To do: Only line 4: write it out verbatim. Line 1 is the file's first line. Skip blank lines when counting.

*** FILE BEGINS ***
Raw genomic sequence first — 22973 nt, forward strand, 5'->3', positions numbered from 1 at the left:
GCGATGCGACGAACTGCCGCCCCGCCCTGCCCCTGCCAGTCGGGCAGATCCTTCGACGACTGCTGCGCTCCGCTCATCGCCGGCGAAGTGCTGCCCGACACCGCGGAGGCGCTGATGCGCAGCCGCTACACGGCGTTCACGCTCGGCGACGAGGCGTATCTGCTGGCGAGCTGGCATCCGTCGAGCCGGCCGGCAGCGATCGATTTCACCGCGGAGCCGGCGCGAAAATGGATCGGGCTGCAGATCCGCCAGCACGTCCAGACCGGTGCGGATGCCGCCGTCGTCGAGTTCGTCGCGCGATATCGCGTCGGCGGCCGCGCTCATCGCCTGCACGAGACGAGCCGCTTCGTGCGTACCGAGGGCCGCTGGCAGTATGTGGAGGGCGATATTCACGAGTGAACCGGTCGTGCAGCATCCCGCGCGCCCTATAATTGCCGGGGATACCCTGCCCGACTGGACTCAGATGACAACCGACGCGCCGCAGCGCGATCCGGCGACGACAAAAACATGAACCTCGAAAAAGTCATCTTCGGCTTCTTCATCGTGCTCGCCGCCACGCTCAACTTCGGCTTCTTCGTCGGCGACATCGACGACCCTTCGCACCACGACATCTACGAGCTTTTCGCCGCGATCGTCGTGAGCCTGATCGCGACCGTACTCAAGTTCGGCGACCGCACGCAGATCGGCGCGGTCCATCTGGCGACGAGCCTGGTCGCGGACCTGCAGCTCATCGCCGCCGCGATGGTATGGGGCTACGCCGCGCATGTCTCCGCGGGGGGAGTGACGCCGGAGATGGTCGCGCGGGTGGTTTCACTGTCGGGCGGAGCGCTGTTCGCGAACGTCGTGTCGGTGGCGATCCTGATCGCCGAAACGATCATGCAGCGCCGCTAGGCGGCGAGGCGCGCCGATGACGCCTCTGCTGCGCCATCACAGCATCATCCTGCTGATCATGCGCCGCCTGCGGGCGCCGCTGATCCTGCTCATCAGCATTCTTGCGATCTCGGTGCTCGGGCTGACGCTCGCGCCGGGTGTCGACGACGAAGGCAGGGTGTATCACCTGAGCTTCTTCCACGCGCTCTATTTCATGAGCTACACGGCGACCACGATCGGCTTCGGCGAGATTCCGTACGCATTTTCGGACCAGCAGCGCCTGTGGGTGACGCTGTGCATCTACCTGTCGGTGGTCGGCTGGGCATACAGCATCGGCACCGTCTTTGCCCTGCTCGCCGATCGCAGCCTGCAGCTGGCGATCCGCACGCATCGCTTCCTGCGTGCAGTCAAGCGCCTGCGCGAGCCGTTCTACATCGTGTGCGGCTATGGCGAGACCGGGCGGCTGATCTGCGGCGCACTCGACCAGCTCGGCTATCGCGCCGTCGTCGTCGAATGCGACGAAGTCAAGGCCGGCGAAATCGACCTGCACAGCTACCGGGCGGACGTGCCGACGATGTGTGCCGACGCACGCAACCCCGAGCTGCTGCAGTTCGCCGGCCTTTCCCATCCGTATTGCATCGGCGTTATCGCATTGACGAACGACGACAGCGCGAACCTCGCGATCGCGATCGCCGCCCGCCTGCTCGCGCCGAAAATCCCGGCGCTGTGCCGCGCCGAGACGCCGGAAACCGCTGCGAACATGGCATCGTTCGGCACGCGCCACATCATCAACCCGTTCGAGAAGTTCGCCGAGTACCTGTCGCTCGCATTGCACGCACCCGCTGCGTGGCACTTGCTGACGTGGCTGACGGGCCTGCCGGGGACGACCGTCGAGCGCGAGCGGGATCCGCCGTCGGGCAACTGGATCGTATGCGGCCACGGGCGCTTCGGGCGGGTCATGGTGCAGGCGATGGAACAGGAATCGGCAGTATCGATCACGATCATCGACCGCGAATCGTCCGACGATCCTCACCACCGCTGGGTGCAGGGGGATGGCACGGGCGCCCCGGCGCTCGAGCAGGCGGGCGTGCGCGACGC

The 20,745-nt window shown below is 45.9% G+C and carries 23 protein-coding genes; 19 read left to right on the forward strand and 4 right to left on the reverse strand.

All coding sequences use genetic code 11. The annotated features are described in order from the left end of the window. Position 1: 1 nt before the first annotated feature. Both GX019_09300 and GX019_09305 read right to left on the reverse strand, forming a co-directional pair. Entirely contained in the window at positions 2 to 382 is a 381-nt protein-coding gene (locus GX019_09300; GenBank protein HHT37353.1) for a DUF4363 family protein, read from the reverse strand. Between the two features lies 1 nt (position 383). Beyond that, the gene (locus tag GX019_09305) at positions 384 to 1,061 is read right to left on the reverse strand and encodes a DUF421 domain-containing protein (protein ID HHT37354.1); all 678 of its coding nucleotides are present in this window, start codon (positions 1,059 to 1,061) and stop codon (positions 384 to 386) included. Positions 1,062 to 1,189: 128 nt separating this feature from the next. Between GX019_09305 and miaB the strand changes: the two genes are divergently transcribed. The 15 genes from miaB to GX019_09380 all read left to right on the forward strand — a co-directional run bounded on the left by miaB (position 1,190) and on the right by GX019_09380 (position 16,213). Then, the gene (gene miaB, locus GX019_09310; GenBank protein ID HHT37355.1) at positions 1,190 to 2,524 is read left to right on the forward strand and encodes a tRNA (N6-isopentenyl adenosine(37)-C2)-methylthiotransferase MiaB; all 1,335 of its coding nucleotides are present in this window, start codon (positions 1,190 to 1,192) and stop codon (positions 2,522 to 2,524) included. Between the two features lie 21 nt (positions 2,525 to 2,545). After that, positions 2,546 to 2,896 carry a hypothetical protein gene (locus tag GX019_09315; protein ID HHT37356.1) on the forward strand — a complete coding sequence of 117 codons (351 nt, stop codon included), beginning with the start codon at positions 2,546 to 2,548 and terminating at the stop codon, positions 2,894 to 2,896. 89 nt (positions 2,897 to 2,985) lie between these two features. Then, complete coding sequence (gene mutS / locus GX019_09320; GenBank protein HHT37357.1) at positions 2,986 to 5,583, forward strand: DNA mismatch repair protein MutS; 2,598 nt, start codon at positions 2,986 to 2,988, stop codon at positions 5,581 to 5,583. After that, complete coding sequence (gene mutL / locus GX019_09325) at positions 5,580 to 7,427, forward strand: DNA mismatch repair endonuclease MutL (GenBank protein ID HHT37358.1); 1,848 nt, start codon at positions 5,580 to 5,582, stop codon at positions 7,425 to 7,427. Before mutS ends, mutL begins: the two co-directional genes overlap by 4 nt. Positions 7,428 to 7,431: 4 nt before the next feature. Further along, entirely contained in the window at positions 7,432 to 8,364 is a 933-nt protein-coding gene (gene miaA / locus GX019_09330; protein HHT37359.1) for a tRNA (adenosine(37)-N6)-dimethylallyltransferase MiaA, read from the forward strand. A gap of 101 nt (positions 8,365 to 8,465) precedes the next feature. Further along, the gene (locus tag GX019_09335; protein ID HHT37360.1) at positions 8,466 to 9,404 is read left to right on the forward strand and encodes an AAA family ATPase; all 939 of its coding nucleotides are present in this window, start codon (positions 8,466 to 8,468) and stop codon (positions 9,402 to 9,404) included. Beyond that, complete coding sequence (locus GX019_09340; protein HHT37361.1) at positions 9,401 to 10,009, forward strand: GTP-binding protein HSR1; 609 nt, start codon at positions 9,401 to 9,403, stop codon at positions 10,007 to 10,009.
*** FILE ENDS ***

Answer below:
All coding sequences use genetic code 11. The annotated features are described in order from the left end of the window. Position 1: 1 nt before the first annotated feature. Both GX019_09300 and GX019_09305 read right to left on the reverse strand, forming a co-directional pair. Entirely contained in the window at positions 2 to 382 is a 381-nt protein-coding gene (locus GX019_09300; GenBank protein HHT37353.1) for a DUF4363 family protein, read from the reverse strand. Between the two features lies 1 nt (position 383). Beyond that, the gene (locus tag GX019_09305) at positions 384 to 1,061 is read right to left on the reverse strand and encodes a DUF421 domain-containing protein (protein ID HHT37354.1); all 678 of its coding nucleotides are present in this window, start codon (positions 1,059 to 1,061) and stop codon (positions 384 to 386) included. Positions 1,062 to 1,189: 128 nt separating this feature from the next. Between GX019_09305 and miaB the strand changes: the two genes are divergently transcribed. The 15 genes from miaB to GX019_09380 all read left to right on the forward strand — a co-directional run bounded on the left by miaB (position 1,190) and on the right by GX019_09380 (position 16,213). Then, the gene (gene miaB, locus GX019_09310; GenBank protein ID HHT37355.1) at positions 1,190 to 2,524 is read left to right on the forward strand and encodes a tRNA (N6-isopentenyl adenosine(37)-C2)-methylthiotransferase MiaB; all 1,335 of its coding nucleotides are present in this window, start codon (positions 1,190 to 1,192) and stop codon (positions 2,522 to 2,524) included. Between the two features lie 21 nt (positions 2,525 to 2,545). After that, positions 2,546 to 2,896 carry a hypothetical protein gene (locus tag GX019_09315; protein ID HHT37356.1) on the forward strand — a complete coding sequence of 117 codons (351 nt, stop codon included), beginning with the start codon at positions 2,546 to 2,548 and terminating at the stop codon, positions 2,894 to 2,896. 89 nt (positions 2,897 to 2,985) lie between these two features. Then, complete coding sequence (gene mutS / locus GX019_09320; GenBank protein HHT37357.1) at positions 2,986 to 5,583, forward strand: DNA mismatch repair protein MutS; 2,598 nt, start codon at positions 2,986 to 2,988, stop codon at positions 5,581 to 5,583. After that, complete coding sequence (gene mutL / locus GX019_09325) at positions 5,580 to 7,427, forward strand: DNA mismatch repair endonuclease MutL (GenBank protein ID HHT37358.1); 1,848 nt, start codon at positions 5,580 to 5,582, stop codon at positions 7,425 to 7,427. Before mutS ends, mutL begins: the two co-directional genes overlap by 4 nt. Positions 7,428 to 7,431: 4 nt before the next feature. Further along, entirely contained in the window at positions 7,432 to 8,364 is a 933-nt protein-coding gene (gene miaA / locus GX019_09330; protein HHT37359.1) for a tRNA (adenosine(37)-N6)-dimethylallyltransferase MiaA, read from the forward strand. A gap of 101 nt (positions 8,365 to 8,465) precedes the next feature. Further along, the gene (locus tag GX019_09335; protein ID HHT37360.1) at positions 8,466 to 9,404 is read left to right on the forward strand and encodes an AAA family ATPase; all 939 of its coding nucleotides are present in this window, start codon (positions 8,466 to 8,468) and stop codon (positions 9,402 to 9,404) included. Beyond that, complete coding sequence (locus GX019_09340; protein HHT37361.1) at positions 9,401 to 10,009, forward strand: GTP-binding protein HSR1; 609 nt, start codon at positions 9,401 to 9,403, stop codon at positions 10,007 to 10,009.